Food for Talk
Imagine sensors warning you of out-of-stocks, apps ensuring foodservice equipment is safe.
For anyone in charge of a network of roller grills, coolers or heating bins, a modern convenience might be a smartphone app, something that would send an alert if coffee temperatures at a store were too hot or deliver efficiency reports on a chain’s refrigerators.
Unfortunately, such apps are largely food for the imagination. That’s because for these apps to work, heating and cooling devices need to digitally “talk.”
“Legacy equipment is an issue because the life cycles of some of these devices is long,” especially with regard to more robust workhorses such as ovens and fryers, says Charlie Souhrada, director of member services for Chicago-based North American Association of Food Equipment Manufacturers (NAFEM). “And from an operator’s perspective, most just want the equipment to work reliably and consistently. They know technology can monitor food and diagnose issues, but most operators just want to move [product].”
Simply put, demand for connectivity, at least in the past, wasn’t there.
“Most legacy devices don’t have USB [universal serial bus] ports or aren’t equipped for Cat5 or Cat6 [Ethernet] cables or Bluetooth [wireless technology],” says Mike Merrill, a social-media consultant and director of marketing for ReachLocal Inc., Woodland Hills, Calif. “But if [these devices could] be connected to the Internet … it changes how you manage maintenance, so you can use foodservice [analytics] in the cloud to see when performance [is optimal], then roll that up through a lot of stores.”
While such incremental savings may not help single stores, Merrill says, the pennies grow exponentially for large chains.
That’s not to say benefits don’t exist for independents. Merrill and others believe “talking” devices will eventually yield benefits for the industry, especially as the channel moves further into foodservice.
Maintaining proper food-safety protocol is an obvious opportunity. “When you think about FDA regulations, E. coli and food handling, [device] communication can be one way to back up your current [processes] and know when equipment needs maintenance,” Merrill says. “Technology today can even tell you when a particular knife was used, or when it was last sharpened or sterilized.”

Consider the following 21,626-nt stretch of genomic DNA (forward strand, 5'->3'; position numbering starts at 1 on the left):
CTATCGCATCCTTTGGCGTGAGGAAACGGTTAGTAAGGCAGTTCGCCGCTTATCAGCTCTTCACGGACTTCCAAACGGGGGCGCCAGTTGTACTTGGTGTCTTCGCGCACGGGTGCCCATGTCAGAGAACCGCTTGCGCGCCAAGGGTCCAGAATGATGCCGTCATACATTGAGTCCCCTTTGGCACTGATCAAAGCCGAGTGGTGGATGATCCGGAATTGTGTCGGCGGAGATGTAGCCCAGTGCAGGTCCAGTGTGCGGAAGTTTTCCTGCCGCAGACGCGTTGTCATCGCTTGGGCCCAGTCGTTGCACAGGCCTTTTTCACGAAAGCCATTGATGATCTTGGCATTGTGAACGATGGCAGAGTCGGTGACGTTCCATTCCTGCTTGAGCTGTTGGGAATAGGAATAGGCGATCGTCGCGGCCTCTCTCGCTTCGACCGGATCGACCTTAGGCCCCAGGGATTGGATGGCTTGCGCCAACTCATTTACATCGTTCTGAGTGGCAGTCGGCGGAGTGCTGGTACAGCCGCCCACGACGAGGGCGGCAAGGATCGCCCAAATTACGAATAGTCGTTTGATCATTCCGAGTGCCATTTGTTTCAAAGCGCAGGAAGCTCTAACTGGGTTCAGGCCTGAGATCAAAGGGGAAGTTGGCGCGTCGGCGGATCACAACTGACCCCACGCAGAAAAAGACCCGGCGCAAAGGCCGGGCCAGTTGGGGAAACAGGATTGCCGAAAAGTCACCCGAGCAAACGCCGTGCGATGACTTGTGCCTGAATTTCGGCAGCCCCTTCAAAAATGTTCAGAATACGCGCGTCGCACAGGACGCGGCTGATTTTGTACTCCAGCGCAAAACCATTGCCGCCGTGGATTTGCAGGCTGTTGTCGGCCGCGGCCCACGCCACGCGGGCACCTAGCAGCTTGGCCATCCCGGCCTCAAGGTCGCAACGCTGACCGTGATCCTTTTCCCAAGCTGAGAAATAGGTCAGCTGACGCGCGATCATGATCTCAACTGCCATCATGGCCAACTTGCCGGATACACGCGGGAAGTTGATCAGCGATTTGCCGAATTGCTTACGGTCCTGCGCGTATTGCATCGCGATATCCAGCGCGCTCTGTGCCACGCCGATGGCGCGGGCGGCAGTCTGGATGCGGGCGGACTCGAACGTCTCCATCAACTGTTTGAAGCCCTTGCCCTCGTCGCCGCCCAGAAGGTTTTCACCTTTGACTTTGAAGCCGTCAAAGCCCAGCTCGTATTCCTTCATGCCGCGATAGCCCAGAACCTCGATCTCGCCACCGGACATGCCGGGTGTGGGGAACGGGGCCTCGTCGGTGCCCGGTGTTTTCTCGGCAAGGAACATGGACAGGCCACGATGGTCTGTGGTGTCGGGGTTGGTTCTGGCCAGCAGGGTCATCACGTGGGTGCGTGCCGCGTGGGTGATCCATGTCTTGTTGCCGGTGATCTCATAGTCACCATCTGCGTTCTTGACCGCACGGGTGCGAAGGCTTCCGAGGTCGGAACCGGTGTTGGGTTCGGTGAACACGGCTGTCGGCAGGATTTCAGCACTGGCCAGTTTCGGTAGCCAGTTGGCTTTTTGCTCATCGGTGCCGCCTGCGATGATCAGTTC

Such futuristic discussion may not seem so farfetched in an age of GPS tracking and even cellphones, but the legacy hurdle is just one part of the larger puzzle.
The language with which devices communicate has yet to be standardized. Barry Haaser, executive director of LonMark International, San Jose, Calif., says his organization is working to develop standards, which up until now have been “largely proprietary” or created by individual companies and essentially closed to other devices.
The not-for-profit LonMark has based its work on international standards that enable the free flow of data from one device to the other, regardless of manufacturer. “Once you have the data, there comes the ability to integrate all kinds of things,” Haaser says. “There’s the possibility of feeding data to screens in the store and mobile devices like iPads and phone apps. There’s no limit.”
Still, while standardization is a necessary step toward device connectivity, a bigger issue may be more cerebral: an apparent “crisis of the imagination.”